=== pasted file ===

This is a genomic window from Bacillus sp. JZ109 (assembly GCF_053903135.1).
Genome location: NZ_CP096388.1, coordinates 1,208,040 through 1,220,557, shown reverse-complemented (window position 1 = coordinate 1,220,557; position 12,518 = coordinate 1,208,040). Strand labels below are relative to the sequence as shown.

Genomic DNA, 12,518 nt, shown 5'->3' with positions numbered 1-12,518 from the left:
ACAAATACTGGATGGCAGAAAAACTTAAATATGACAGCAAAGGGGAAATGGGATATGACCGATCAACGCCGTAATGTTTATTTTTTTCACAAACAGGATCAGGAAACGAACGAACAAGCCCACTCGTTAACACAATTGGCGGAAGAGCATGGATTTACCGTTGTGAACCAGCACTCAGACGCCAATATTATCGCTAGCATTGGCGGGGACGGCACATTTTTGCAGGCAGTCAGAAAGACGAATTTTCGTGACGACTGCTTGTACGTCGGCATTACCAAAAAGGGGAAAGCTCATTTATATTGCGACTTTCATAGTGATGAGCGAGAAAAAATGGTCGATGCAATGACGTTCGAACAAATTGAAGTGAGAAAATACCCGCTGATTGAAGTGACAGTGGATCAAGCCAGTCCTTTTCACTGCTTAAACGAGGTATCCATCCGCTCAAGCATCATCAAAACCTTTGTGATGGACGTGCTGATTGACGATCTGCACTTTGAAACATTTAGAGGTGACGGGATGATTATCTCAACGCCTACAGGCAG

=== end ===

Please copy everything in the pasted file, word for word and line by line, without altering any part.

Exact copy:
This is a genomic window from Bacillus sp. JZ109 (assembly GCF_053903135.1).
Genome location: NZ_CP096388.1, coordinates 1,208,040 through 1,220,557, shown reverse-complemented (window position 1 = coordinate 1,220,557; position 12,518 = coordinate 1,208,040). Strand labels below are relative to the sequence as shown.

Genomic DNA, 12,518 nt, shown 5'->3' with positions numbered 1-12,518 from the left:
ACAAATACTGGATGGCAGAAAAACTTAAATATGACAGCAAAGGGGAAATGGGATATGACCGATCAACGCCGTAATGTTTATTTTTTTCACAAACAGGATCAGGAAACGAACGAACAAGCCCACTCGTTAACACAATTGGCGGAAGAGCATGGATTTACCGTTGTGAACCAGCACTCAGACGCCAATATTATCGCTAGCATTGGCGGGGACGGCACATTTTTGCAGGCAGTCAGAAAGACGAATTTTCGTGACGACTGCTTGTACGTCGGCATTACCAAAAAGGGGAAAGCTCATTTATATTGCGACTTTCATAGTGATGAGCGAGAAAAAATGGTCGATGCAATGACGTTCGAACAAATTGAAGTGAGAAAATACCCGCTGATTGAAGTGACAGTGGATCAAGCCAGTCCTTTTCACTGCTTAAACGAGGTATCCATCCGCTCAAGCATCATCAAAACCTTTGTGATGGACGTGCTGATTGACGATCTGCACTTTGAAACATTTAGAGGTGACGGGATGATTATCTCAACGCCTACAGGCAG